If Chaka Fattah Goes, Who Fills the Void?
The city’s political class is abuzz with talk of potential replacements for U.S. Rep. Chaka Fattah, who could be politically finished after his former chief of staff Gregory Naylor pled guilty to diverting campaign funds for the personal use of “Elected Official A,” widely reported to be Fattah. Naylor’s plea memo, which can be read below, is a damning document, and many city political observers think it is only a matter of time before Fattah is indicted or resigns. (Fattah feels differently. After initial silence, he’s started to suggest the Feds have “crossed the line.”)
But set aside, for the moment, speculation about the next congressman from the second district of Pennsylvania.
If the Fattah organization goes down with the Congressman, it would represent a fundamental shift in the balance of power in city politics.
And what is the Fattah organization, exactly? It’s the political mini-machine built by Fattah, an organization that helped elect not just the congressman, but State Senator Vince Hughes and City Council members Curtis Jones Jr., Blondell Reynolds Brown, and Cindy Bass. Fattah was part of an early wave of black Philadelphia politicians in the 1980s who successfully defied the party, took on incumbents, and won by building political operations of their own.
The organization has been constructed on a foundation of well-funded nonprofit organizations (which have provided jobs for Fattah’s supporters) and a ballyhooed get-out-the-vote operation which has something of a national reputation.
Naylor has been a central figure in Fattah’s election day operation, and indeed, he’s worked on behalf of candidates like Al Gore and Barack Obama as well, pumping up their vote totals in Philadelphia. Even if Fattah emerges from this scandal with his job, his organization won’t have Naylor — its lead political strategist — on election day.
And that’s probably the best case scenario for Fattah and his allies. Veteran city political observers and officials I spoke with yesterday think it’s likely that the Fattah organization would not survive if Fattah is forced to leave Congress. Even if he endures, these insiders say, would-be challengers will be emboldened and scrutiny over federal earmarks to Fattah-affiliated nonprofits would be so intense that the organization would likely crumble over time.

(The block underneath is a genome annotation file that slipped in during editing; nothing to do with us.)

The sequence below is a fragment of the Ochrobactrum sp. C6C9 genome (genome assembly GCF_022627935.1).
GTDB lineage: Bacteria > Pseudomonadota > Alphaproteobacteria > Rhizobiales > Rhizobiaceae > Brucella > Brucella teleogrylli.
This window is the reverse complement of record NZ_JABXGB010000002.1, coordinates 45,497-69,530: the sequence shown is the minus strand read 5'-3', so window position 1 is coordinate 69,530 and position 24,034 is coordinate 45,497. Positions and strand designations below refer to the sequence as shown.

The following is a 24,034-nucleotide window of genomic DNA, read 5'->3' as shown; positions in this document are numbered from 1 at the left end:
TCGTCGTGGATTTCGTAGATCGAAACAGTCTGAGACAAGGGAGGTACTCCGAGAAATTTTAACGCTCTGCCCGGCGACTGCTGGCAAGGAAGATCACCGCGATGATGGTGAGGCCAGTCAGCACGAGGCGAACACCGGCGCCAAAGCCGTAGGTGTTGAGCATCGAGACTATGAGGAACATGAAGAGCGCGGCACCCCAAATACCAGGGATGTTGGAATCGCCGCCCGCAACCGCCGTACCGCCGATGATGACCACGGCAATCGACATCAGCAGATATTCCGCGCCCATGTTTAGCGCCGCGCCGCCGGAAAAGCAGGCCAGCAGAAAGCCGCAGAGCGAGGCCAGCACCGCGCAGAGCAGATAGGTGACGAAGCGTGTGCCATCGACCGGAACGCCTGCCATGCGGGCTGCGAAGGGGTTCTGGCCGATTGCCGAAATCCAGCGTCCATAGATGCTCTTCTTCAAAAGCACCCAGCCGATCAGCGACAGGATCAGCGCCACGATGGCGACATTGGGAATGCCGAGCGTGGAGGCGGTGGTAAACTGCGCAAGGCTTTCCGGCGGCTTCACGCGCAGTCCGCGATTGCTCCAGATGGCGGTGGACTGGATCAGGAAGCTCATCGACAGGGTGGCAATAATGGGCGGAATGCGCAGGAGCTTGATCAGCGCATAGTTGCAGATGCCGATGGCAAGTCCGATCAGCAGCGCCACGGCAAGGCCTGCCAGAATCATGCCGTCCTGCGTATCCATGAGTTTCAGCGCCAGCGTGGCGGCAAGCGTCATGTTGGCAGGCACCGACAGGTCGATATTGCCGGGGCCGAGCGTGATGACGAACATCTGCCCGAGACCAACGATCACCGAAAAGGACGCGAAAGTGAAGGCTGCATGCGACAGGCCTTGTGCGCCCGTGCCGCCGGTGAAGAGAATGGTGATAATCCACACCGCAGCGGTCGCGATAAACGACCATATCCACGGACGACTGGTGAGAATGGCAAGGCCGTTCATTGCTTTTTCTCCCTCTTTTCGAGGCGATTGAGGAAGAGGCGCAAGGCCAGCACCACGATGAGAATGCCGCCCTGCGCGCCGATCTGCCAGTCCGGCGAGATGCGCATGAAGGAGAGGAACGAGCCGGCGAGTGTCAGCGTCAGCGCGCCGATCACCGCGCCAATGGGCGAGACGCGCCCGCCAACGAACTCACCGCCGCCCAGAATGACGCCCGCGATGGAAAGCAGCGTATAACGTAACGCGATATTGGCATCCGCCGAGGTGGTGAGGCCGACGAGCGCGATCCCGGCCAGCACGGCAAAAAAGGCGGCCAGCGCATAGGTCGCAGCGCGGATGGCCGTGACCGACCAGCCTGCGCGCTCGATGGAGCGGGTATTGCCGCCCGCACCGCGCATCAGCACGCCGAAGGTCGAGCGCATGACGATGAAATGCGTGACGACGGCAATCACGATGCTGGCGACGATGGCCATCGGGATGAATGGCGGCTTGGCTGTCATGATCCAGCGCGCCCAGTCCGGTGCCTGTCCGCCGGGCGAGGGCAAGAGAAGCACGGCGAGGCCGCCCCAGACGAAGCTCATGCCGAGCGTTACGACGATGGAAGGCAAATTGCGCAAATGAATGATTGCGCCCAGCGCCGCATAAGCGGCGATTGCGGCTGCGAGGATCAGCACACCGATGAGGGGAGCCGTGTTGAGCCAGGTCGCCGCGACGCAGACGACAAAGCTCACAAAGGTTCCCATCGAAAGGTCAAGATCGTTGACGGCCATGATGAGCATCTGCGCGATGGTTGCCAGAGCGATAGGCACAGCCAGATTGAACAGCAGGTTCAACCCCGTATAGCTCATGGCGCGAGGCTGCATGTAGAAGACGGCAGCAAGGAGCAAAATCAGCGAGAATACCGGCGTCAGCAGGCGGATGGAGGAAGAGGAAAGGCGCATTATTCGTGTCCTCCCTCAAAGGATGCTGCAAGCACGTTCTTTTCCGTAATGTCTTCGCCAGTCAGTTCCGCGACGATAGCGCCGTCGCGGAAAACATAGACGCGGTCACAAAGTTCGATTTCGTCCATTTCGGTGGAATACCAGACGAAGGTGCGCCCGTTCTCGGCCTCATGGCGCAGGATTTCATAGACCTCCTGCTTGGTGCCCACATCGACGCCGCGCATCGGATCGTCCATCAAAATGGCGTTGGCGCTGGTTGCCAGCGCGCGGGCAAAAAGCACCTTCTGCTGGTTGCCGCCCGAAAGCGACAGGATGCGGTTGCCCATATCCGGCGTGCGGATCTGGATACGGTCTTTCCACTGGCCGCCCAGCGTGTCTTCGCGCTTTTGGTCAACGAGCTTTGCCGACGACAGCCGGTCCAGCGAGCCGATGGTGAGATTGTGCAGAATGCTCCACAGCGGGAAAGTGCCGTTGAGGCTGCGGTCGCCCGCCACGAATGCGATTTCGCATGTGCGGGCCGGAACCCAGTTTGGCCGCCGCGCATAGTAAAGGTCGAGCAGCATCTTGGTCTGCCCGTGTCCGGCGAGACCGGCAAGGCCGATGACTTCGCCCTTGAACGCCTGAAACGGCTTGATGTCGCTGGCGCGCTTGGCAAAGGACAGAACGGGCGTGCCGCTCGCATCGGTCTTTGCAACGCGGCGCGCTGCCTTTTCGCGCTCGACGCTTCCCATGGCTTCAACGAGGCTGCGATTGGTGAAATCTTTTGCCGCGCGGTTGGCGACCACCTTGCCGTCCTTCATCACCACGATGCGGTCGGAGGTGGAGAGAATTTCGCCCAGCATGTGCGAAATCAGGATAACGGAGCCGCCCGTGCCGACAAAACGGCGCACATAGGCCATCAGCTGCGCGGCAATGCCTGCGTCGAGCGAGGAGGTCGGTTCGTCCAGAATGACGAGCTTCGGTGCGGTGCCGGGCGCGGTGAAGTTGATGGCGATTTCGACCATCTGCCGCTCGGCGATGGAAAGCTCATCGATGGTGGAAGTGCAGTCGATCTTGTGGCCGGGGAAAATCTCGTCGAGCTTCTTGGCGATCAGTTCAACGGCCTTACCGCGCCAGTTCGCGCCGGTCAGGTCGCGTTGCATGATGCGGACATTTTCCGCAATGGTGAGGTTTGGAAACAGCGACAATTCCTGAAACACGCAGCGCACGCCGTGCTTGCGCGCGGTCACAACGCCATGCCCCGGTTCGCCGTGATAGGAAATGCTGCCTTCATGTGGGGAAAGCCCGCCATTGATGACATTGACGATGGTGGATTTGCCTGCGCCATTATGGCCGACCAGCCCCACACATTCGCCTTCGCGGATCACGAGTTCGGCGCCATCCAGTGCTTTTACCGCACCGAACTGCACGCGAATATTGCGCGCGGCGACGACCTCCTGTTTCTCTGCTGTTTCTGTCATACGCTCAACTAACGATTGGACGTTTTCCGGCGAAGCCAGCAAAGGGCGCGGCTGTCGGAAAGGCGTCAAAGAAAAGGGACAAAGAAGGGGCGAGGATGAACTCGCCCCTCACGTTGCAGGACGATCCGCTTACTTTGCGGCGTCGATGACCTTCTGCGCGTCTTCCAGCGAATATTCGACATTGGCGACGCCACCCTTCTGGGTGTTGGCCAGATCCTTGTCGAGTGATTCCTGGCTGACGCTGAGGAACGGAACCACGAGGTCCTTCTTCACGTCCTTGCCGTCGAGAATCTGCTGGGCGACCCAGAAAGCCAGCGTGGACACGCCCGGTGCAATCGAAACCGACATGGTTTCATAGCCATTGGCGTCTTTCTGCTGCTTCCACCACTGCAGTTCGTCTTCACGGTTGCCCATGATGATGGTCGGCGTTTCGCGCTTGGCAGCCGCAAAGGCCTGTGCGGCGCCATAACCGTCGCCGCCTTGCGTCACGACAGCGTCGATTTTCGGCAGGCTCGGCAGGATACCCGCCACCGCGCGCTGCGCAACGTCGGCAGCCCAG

This isn’t particularly surprising, of course. Vince Fumo’s organization did not survive his conviction. Bill Gray’s Northwest Coalition is a shell of what it was when Gray was alive and in office.
“These organizations are not Tammany Hall or the Lucchese crime family that continue on for generations after losing a boss,” said one city political operative.
So how big a deal would it be if the Fattah organization faded away? On that question, you hear different answers. As formidable as the Fattah turnout machine was in the 1980s, 1990s and early 2000s, a lot of insiders consider it now to be something of a paper tiger, or at best a machine that can really only be relied on in West Philadelphia. That’s a conclusion that was borne out by Fattah’s fourth-place finish in the 2007 mayoral primary. And even before Naylor’s plea, the eight-year-long federal investigation of the Fattah camp has taken a toll on the organization’s clout.
Still, there’s no getting around the fact that no other faction in town has as many elected officials in place. “Chaka’s is the most impressive political organization in the city,” a different political insider told me. John Dougherty might disagree, but the point stands that Fattah’s organization, albeit diminished, is still a major force in the city.
If the organization does die out, those Fattah allies in public office could well face fundraising problems, far weaker election day support and, potentially, challengers. Vince Hughes isn’t going anywhere (unless it’s Fattah’s congressional seat), and I’d be stunned if Curtis Jones had trouble winning re-election. But Cindy Bass and Blondell Reynolds Brown are on shakier ground. Council President Darrell Clarke has enjoyed pretty robust support from the Fattah camp, so it doesn’t help any mayoral aspirations he might have if Fattah goes down (but it’s probably not all that huge a blow, either).
Who benefits from the Fattah organization’s likely demise?
Dougherty would face one less rival camp in Philadelphia’s parochial Game of Thrones, but he was never likely to make a lot of inroads in the middle class African-American neighborhoods where Fattah’s support is strongest. Brady and the party could tighten their grip on these neighborhoods. Jannie Blackwell could prosper, and it might open up some opportunity for a fading Dwight Evans. But it is probably mayoral aspirant and State Senator Anthony Williams who has the most to gain. The collapse of the Fattah organization would open up a vacuum in West Philadelphia that Williams could move to fill. He may even end up playing a pivotal role in filling Fattah’s seat; as chair of the African American ward leaders, Williams would have significant say in choosing a Democratic candidate to replace Fattah if he were to resign.
About that. No matter who were to win a special election to replace Fattah, odds are that the freshly minted member of Congress will face some serious challengers when the new regular election rolls around in 2016.